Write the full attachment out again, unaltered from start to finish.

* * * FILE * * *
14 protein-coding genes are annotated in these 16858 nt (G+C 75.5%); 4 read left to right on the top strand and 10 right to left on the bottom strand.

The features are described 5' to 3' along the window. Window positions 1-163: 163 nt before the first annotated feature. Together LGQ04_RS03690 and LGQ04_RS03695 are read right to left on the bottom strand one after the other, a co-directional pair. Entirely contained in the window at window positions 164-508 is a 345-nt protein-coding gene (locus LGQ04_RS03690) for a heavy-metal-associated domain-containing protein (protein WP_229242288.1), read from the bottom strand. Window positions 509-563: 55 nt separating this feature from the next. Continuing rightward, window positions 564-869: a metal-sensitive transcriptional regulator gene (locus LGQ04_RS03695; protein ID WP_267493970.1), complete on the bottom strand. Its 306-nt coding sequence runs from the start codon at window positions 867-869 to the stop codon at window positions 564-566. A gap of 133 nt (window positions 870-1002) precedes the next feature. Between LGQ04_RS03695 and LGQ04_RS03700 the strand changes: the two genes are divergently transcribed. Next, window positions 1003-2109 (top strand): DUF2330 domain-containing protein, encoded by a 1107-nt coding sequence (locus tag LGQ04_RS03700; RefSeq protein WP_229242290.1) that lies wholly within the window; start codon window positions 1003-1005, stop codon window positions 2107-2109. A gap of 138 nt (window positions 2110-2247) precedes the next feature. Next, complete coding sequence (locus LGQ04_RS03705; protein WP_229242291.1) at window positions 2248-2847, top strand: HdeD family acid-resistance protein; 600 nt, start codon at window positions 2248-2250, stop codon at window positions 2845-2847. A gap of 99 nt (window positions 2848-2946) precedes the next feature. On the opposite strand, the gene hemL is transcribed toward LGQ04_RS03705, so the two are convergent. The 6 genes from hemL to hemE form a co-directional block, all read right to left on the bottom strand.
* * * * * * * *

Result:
14 protein-coding genes are annotated in these 16858 nt (G+C 75.5%); 4 read left to right on the top strand and 10 right to left on the bottom strand.

The features are described 5' to 3' along the window. Window positions 1-163: 163 nt before the first annotated feature. Together LGQ04_RS03690 and LGQ04_RS03695 are read right to left on the bottom strand one after the other, a co-directional pair. Entirely contained in the window at window positions 164-508 is a 345-nt protein-coding gene (locus LGQ04_RS03690) for a heavy-metal-associated domain-containing protein (protein WP_229242288.1), read from the bottom strand. Window positions 509-563: 55 nt separating this feature from the next. Continuing rightward, window positions 564-869: a metal-sensitive transcriptional regulator gene (locus LGQ04_RS03695; protein ID WP_267493970.1), complete on the bottom strand. Its 306-nt coding sequence runs from the start codon at window positions 867-869 to the stop codon at window positions 564-566. A gap of 133 nt (window positions 870-1002) precedes the next feature. Between LGQ04_RS03695 and LGQ04_RS03700 the strand changes: the two genes are divergently transcribed. Next, window positions 1003-2109 (top strand): DUF2330 domain-containing protein, encoded by a 1107-nt coding sequence (locus tag LGQ04_RS03700; RefSeq protein WP_229242290.1) that lies wholly within the window; start codon window positions 1003-1005, stop codon window positions 2107-2109. A gap of 138 nt (window positions 2110-2247) precedes the next feature. Next, complete coding sequence (locus LGQ04_RS03705; protein WP_229242291.1) at window positions 2248-2847, top strand: HdeD family acid-resistance protein; 600 nt, start codon at window positions 2248-2250, stop codon at window positions 2845-2847. A gap of 99 nt (window positions 2848-2946) precedes the next feature. On the opposite strand, the gene hemL is transcribed toward LGQ04_RS03705, so the two are convergent. The 6 genes from hemL to hemE form a co-directional block, all read right to left on the bottom strand.